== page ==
You probably don't need another reason to dislike smog, but here goes anyway: It can raise your blood pressure. "We discovered a significant risk of developing high blood pressure due to exposure to air pollution," such as coal burning, vehicle exhaust, and dirt and dust in the air, says Tao Liu, lead author of a study published in the journal Hypertension. Per a press release, Chinese researchers looked at 17 studies from Brazil, Canada, China, Denmark, Germany, Iran, Sweden, Taiwan, and the US that involved a total of about 328,000 people, HealthDay reports. They found that people exposed to carbon monoxide, nitrogen oxide, ozone, sulfur dioxide, and other pollutants were more likely to have readings of above 140mm for systolic blood pressure (the top number), according to Time. Normal is less than 120, per the American Heart Association.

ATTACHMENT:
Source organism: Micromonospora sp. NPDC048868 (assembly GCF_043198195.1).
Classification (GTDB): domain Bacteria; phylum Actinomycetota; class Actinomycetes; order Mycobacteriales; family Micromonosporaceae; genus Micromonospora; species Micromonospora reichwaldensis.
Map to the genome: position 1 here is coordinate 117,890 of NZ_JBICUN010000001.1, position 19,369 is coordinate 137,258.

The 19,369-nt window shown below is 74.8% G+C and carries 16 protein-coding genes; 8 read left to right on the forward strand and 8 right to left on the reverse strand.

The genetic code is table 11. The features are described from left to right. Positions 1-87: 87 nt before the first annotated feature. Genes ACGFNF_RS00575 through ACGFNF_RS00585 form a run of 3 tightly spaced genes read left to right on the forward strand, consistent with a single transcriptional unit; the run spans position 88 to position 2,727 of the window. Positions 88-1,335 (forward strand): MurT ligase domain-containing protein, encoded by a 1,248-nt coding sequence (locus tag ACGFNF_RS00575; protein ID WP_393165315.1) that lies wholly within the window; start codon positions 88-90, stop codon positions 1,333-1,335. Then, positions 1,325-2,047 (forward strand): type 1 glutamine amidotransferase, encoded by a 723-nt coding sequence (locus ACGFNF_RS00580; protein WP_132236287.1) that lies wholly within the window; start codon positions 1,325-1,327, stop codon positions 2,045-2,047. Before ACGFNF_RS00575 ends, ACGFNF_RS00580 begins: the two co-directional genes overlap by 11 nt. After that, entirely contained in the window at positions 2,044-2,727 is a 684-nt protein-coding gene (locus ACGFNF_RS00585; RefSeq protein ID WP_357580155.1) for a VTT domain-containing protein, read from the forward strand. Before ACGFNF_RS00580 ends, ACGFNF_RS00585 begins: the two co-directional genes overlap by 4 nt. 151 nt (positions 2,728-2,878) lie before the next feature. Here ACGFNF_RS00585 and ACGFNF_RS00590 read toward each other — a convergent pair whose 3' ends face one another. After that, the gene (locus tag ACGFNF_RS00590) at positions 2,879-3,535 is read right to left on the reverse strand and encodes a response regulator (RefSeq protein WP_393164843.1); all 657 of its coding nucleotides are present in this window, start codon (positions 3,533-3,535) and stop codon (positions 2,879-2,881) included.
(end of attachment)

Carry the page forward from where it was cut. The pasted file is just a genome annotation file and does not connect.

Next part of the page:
Previously, the link between pollution and high blood pressure was "controversial," per HealthDay, which notes that hypertension raises the risk of heart attack and stroke and is associated with about 17% of deaths worldwide. So what can you do? "People should limit their exposure on days with higher air pollution levels," Liu says, "especially for those with high blood pressure. Even very short-term exposure can aggravate their conditions." The findings are not the final word on smog and high blood pressure, per Time, and the researchers want to take a closer look at the link between particulate matter and hypertension. HealthDay says the study did not "establish a cause-and-effect relationship." But a doctor interviewed by Time says the results should get lawmakers talking about how to improve air quality. For the time being, she says, doctors should advise people to "lower the salt in their meals, cook in a healthier way, and exercise." (Pollution may be making the planet greener.)